Sir Alex Ferguson’s way of building the best (content) team, Danny Denhard, from vouchercodes.co.uk
Danny talked about selecting and managing a team as an analogy of managing Manchester United. For me, there was too much football, but I liked the goalkeeper requirement: someone who’s safe, pays attention to detail, agile, and does legal.
How to create content people have to share, Laura Edwards, Nitter Natter, @laurahelen
- Content so good people want to share it.
- Content Production Value & capability. Effort
- Research: look at Trendsmap etc.
- Pay attention to execution of content discovery and sharing. Give a reason to follow and share.
Developing an editorial mindset in a non-editorial business, Dan Fielder, Sticky Content
Venn diagram of your domain of expertise & what audience wants – find the overlap – even if it’s niche.
Growth in “how to” searches. Answer a question, grow your content. Get experts involved in content generation.
Robots, Gumballs and Marxism, Ben Redford, Mint Digital
Lessons from connecting “things” to the internet – Olly and Polly that smelled sweet or gave you a sweet (respectively) in response to tweets. You can build a community if you have engaging content – even if it’s niche.
Great content marketing is about great storytelling, Tony Samios, Caliber
- Importance of punchline. Humans built for stories
- Connect people through time and across generations/cultures
- Technology presents opportunities and challenges to storytelling.
- There isn’t anyone you couldn’t love if you didn’t know their story Finding Nemo guy
- Make me care
- Wolfdog old spice ad
Content Strategy > Make data your friend, Simon Penson, Zazzle, @simonpenson
- Keyword suggestion tools e.g ubersuggest
- Semantics lsikeywords – broaden reach and creation. Related terms
- Ad planner GDN Research – Audience planning
- Google consumer surveys
- Google public data engine
- Zanran – search the web for data and insight
- Google real-time insights finder
- GA Custom reports
Search a bit eclipsed by Social
Facebook Power Editor – lets you get into fb data – demographics, people like you like this too
What is the right mix of content?, Sarah Howard, Red Rocket Media
Good content metrics:
- time spent
- inbound links
- unique and repeat visits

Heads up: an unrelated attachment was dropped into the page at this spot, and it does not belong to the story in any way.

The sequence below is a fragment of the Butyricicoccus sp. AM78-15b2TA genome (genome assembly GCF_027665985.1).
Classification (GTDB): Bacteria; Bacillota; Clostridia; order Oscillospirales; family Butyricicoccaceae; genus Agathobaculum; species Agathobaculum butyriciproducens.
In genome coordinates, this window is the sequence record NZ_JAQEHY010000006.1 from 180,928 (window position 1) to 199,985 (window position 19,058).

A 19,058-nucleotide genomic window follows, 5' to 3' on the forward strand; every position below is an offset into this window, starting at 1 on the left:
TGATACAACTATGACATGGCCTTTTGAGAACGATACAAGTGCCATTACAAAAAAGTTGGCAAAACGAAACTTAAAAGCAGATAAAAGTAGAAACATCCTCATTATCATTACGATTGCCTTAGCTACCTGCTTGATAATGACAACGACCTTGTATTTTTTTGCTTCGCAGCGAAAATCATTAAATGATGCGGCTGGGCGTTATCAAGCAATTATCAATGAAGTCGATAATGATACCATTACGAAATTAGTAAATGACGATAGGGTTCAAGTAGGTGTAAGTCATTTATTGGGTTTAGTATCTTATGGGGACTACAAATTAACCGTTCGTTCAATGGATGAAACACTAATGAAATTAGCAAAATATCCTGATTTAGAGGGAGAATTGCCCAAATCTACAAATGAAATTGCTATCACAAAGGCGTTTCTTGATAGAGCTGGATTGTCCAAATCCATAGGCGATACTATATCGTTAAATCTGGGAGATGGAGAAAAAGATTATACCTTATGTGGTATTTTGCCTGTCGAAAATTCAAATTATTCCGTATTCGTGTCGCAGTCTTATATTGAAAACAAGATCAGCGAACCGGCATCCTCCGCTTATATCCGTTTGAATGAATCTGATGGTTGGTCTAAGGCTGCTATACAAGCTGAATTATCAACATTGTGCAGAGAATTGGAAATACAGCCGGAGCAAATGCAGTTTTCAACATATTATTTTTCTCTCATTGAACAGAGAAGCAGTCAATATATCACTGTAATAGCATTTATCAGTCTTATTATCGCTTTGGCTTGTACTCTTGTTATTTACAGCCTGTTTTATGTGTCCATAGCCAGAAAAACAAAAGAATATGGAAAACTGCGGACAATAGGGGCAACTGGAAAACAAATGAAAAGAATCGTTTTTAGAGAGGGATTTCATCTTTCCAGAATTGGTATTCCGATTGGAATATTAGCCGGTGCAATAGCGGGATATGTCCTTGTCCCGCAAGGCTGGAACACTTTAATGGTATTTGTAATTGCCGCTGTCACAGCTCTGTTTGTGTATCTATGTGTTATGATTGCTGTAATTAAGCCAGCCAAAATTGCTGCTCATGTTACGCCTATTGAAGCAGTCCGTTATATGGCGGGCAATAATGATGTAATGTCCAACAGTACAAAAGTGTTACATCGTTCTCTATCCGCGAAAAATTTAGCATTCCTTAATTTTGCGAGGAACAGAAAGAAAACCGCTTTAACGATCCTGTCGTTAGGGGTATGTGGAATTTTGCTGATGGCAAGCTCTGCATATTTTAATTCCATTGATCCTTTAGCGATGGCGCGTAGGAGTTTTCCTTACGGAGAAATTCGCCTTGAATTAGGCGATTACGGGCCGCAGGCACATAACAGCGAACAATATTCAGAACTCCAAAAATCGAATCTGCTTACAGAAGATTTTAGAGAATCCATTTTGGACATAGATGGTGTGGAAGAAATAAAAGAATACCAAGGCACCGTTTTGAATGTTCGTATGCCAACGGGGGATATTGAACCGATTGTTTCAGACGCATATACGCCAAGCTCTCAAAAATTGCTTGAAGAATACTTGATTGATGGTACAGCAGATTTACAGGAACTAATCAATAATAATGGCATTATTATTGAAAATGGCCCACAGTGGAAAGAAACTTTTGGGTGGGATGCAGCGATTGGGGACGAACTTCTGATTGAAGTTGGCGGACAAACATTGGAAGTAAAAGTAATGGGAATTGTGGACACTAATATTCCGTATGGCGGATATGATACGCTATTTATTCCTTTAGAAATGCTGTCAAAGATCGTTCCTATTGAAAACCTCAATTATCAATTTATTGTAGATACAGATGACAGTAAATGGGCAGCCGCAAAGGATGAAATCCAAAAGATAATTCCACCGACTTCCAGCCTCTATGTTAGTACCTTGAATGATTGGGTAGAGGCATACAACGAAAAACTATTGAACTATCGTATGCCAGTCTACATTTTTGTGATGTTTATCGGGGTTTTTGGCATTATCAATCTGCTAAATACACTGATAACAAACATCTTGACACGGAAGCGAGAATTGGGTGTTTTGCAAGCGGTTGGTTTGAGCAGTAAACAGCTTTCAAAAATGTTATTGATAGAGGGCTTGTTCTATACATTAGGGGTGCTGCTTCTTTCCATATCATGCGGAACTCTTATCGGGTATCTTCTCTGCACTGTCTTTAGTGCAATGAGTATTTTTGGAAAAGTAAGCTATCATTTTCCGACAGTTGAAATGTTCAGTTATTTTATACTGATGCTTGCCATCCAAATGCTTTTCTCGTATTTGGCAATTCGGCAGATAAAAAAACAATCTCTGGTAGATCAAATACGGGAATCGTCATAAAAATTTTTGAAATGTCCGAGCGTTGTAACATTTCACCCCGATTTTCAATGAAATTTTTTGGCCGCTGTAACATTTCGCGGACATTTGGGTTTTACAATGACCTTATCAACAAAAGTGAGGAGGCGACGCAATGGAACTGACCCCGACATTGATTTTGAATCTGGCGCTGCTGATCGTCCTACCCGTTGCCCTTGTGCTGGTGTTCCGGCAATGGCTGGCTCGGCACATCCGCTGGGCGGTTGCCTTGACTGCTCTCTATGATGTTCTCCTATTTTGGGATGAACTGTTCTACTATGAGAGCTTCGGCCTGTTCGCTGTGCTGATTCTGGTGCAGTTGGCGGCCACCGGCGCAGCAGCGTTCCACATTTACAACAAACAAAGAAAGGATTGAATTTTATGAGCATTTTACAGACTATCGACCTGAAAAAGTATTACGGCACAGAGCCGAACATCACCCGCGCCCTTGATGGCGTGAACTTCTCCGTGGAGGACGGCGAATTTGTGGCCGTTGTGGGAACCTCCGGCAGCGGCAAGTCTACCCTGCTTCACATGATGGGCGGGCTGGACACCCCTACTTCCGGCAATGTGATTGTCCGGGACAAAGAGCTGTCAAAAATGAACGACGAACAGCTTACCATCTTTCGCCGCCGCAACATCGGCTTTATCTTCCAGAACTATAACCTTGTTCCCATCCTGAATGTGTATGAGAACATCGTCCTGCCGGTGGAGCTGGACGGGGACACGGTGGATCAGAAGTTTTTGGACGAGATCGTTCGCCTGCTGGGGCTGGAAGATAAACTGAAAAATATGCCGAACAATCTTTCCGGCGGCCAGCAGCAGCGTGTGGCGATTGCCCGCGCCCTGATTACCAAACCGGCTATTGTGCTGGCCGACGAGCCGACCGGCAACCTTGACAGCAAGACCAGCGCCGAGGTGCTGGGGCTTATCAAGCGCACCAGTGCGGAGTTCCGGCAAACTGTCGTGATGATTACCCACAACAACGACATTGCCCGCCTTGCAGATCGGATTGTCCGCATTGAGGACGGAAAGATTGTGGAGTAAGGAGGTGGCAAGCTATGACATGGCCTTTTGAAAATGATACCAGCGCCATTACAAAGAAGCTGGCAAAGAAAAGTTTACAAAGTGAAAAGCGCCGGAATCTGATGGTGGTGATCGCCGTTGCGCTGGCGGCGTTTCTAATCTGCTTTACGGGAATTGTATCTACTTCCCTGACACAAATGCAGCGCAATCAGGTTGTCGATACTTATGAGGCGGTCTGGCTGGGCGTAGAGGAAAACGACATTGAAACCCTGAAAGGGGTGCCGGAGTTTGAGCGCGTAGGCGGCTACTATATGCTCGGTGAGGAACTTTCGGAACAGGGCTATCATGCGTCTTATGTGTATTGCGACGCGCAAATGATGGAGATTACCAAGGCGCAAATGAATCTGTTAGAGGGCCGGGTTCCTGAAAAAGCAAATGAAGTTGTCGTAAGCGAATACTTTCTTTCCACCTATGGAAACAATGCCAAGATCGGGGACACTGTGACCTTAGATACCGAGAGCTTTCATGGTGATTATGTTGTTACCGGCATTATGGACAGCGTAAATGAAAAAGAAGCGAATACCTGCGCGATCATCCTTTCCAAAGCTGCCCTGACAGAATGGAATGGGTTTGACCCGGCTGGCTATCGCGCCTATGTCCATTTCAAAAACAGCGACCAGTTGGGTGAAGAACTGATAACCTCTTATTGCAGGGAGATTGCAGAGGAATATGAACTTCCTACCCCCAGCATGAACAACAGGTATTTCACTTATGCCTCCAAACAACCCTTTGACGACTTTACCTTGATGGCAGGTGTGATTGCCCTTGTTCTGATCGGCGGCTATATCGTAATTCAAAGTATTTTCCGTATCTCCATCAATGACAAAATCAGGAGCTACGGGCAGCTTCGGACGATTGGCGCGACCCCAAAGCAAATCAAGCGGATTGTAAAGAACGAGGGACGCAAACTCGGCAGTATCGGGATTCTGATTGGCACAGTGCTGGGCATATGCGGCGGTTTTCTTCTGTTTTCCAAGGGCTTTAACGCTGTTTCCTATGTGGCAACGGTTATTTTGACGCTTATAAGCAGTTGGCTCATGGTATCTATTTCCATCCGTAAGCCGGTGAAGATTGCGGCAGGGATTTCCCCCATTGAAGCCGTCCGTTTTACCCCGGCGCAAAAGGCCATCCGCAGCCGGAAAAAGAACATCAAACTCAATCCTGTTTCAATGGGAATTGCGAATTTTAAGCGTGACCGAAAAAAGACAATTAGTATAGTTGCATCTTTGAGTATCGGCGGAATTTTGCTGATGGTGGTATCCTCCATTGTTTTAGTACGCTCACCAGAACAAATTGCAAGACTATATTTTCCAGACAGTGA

- social shares
Selling the Content Marketing Story, Pak Hou Cheung, BlueGlass UK
- Raise awareness to prospects
- Make sure infographics tell a relevant story
- Raise awareness to prospects
- Inspire your audience to buy
What is success in content marketing? Of course it’s specific to your project. Slides.
Making video work for your brand, Amanda Poole-Connor, TNR, the Press Association
Video is big…
Putting conversion into content, Justin Taylor, Graphitas
How is (content) success measured? NOT vanity metrics – likes/retweets/+1s/ Pins. Look beyond social shares to conversions
- Define your objectives
- Understand audience
- Use audience’s language and writing style and scope to audience
- Focus on headlines 5 x as many read headlines as body copy
- Anchor products into content. Avoid dead ends. If they’re interested to do something, they’ll be interested to buy – make sure you link to product
- Calls to action and triggers e.g “free returns”
- Content with visual impact
- Add value eg: ‘buy the look’ feature on Asos
- Never stop testing
- Play to win
Smarter Content, Matt Roberts, linkdex
only smart content gets shared
- S specific, significant, sharable
- M Measurable, meaningful, memorable
- A Appropriate, ambitious, aligned
- R Relevant, results-driven, resonant
- T Timely,targetted, trackable
- E Engaging, enjoyable, evergreen
- R Rewarding, reassess, reaching
Which of these (in each row) works to make smarter content?
New community at smartercontent.org #smartercontent
Submit case studies!
Jakob Nielsen strikes a combative note about most users’ search skills.
Most users are unable to solve even halfway complicated problems with search. Better to redirect their efforts into more supportive user interfaces when possible.